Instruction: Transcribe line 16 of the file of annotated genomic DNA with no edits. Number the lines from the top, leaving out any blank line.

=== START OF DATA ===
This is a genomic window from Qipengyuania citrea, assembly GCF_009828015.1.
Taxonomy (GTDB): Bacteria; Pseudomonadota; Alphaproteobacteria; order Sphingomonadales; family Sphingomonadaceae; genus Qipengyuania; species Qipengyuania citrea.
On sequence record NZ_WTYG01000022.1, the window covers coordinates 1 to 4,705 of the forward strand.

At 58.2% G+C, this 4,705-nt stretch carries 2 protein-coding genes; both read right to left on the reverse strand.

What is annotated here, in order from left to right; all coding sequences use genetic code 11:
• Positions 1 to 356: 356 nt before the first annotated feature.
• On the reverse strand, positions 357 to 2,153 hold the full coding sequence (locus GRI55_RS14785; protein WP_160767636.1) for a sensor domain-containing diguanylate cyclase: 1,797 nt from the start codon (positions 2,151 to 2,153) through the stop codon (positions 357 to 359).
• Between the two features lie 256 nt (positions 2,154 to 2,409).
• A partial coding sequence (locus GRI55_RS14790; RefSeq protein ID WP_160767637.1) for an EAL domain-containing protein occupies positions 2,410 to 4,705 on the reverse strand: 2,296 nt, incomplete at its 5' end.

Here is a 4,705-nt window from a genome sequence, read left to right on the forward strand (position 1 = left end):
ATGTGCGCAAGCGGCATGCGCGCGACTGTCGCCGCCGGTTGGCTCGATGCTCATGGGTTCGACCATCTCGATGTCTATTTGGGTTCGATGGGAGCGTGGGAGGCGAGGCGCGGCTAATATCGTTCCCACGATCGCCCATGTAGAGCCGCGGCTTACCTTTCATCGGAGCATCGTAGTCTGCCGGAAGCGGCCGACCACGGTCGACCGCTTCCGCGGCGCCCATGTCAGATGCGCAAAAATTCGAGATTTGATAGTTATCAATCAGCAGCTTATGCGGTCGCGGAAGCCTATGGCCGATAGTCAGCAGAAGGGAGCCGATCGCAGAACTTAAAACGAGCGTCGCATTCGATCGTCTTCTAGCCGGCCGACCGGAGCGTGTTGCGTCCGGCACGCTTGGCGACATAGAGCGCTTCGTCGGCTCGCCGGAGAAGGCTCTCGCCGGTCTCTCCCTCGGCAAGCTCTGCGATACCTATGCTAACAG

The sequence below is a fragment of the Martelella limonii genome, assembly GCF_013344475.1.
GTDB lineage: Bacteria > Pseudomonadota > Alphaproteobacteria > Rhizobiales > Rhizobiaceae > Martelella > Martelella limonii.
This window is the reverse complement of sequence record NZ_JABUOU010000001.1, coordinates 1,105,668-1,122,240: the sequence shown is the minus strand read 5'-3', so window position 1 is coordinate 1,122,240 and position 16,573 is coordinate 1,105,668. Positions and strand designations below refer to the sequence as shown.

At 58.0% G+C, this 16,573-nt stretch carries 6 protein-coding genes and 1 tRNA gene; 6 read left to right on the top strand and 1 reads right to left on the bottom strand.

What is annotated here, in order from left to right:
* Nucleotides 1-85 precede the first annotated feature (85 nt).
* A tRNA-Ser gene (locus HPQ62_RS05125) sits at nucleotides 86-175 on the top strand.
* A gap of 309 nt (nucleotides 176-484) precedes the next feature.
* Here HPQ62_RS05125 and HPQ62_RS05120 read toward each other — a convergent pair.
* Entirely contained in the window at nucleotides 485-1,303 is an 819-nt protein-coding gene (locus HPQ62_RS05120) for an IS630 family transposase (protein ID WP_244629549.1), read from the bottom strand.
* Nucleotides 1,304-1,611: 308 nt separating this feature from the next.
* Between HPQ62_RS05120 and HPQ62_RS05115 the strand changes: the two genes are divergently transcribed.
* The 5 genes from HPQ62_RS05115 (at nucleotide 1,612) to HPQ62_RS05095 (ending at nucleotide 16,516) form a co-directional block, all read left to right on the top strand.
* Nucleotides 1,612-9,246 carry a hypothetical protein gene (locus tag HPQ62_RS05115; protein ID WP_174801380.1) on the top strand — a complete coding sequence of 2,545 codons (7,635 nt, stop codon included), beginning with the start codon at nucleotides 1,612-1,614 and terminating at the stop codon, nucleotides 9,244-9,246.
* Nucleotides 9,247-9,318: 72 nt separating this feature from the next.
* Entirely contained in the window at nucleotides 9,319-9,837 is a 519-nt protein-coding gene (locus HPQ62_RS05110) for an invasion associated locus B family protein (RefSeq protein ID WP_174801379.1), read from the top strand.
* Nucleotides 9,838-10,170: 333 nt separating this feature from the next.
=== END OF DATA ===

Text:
What is annotated here, in order from left to right: